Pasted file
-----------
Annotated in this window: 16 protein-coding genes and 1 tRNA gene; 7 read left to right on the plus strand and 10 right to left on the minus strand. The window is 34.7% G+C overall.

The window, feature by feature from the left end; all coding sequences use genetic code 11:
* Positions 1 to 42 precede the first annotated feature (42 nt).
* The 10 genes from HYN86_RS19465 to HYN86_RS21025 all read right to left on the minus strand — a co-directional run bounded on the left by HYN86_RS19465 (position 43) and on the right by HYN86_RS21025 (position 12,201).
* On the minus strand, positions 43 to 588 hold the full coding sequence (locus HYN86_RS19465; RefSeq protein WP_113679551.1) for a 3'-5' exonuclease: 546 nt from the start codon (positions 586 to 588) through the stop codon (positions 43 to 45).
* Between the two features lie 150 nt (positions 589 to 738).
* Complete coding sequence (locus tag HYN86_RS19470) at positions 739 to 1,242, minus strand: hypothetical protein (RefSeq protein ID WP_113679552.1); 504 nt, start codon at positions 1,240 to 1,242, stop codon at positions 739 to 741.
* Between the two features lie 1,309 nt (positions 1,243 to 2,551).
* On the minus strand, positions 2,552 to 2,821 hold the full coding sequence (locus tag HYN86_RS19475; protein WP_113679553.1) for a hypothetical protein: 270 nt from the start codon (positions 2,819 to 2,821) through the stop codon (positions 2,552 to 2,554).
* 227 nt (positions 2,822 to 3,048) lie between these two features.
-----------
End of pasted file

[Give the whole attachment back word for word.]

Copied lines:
Annotated in this window: 16 protein-coding genes and 1 tRNA gene; 7 read left to right on the plus strand and 10 right to left on the minus strand. The window is 34.7% G+C overall.

The window, feature by feature from the left end; all coding sequences use genetic code 11:
* Positions 1 to 42 precede the first annotated feature (42 nt).
* The 10 genes from HYN86_RS19465 to HYN86_RS21025 all read right to left on the minus strand — a co-directional run bounded on the left by HYN86_RS19465 (position 43) and on the right by HYN86_RS21025 (position 12,201).
* On the minus strand, positions 43 to 588 hold the full coding sequence (locus HYN86_RS19465; RefSeq protein WP_113679551.1) for a 3'-5' exonuclease: 546 nt from the start codon (positions 586 to 588) through the stop codon (positions 43 to 45).
* Between the two features lie 150 nt (positions 589 to 738).
* Complete coding sequence (locus tag HYN86_RS19470) at positions 739 to 1,242, minus strand: hypothetical protein (RefSeq protein ID WP_113679552.1); 504 nt, start codon at positions 1,240 to 1,242, stop codon at positions 739 to 741.
* Between the two features lie 1,309 nt (positions 1,243 to 2,551).
* On the minus strand, positions 2,552 to 2,821 hold the full coding sequence (locus tag HYN86_RS19475; protein WP_113679553.1) for a hypothetical protein: 270 nt from the start codon (positions 2,819 to 2,821) through the stop codon (positions 2,552 to 2,554).
* 227 nt (positions 2,822 to 3,048) lie between these two features.